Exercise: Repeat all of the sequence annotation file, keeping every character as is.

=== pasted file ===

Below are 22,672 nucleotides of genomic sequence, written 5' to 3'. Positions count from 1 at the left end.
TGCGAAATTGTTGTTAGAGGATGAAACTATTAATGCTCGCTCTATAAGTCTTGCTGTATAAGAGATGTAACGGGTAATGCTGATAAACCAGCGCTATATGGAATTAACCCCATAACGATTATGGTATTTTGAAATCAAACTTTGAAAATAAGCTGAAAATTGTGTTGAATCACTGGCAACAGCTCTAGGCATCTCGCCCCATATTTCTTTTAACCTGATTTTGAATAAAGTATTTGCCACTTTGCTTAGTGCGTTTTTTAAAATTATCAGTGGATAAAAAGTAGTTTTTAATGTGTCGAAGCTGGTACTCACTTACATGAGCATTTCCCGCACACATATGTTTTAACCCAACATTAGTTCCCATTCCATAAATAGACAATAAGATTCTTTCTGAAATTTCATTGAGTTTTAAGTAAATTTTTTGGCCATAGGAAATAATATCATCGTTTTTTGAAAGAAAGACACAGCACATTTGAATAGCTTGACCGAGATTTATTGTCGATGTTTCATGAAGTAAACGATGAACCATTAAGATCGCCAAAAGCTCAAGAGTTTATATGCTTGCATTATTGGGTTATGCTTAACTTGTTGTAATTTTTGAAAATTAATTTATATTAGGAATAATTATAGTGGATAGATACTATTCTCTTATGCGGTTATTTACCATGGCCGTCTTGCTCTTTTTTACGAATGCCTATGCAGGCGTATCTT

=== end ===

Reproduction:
Below are 22,672 nucleotides of genomic sequence, written 5' to 3'. Positions count from 1 at the left end.
TGCGAAATTGTTGTTAGAGGATGAAACTATTAATGCTCGCTCTATAAGTCTTGCTGTATAAGAGATGTAACGGGTAATGCTGATAAACCAGCGCTATATGGAATTAACCCCATAACGATTATGGTATTTTGAAATCAAACTTTGAAAATAAGCTGAAAATTGTGTTGAATCACTGGCAACAGCTCTAGGCATCTCGCCCCATATTTCTTTTAACCTGATTTTGAATAAAGTATTTGCCACTTTGCTTAGTGCGTTTTTTAAAATTATCAGTGGATAAAAAGTAGTTTTTAATGTGTCGAAGCTGGTACTCACTTACATGAGCATTTCCCGCACACATATGTTTTAACCCAACATTAGTTCCCATTCCATAAATAGACAATAAGATTCTTTCTGAAATTTCATTGAGTTTTAAGTAAATTTTTTGGCCATAGGAAATAATATCATCGTTTTTTGAAAGAAAGACACAGCACATTTGAATAGCTTGACCGAGATTTATTGTCGATGTTTCATGAAGTAAACGATGAACCATTAAGATCGCCAAAAGCTCAAGAGTTTATATGCTTGCATTATTGGGTTATGCTTAACTTGTTGTAATTTTTGAAAATTAATTTATATTAGGAATAATTATAGTGGATAGATACTATTCTCTTATGCGGTTATTTACCATGGCCGTCTTGCTCTTTTTTACGAATGCCTATGCAGGCGTATCTT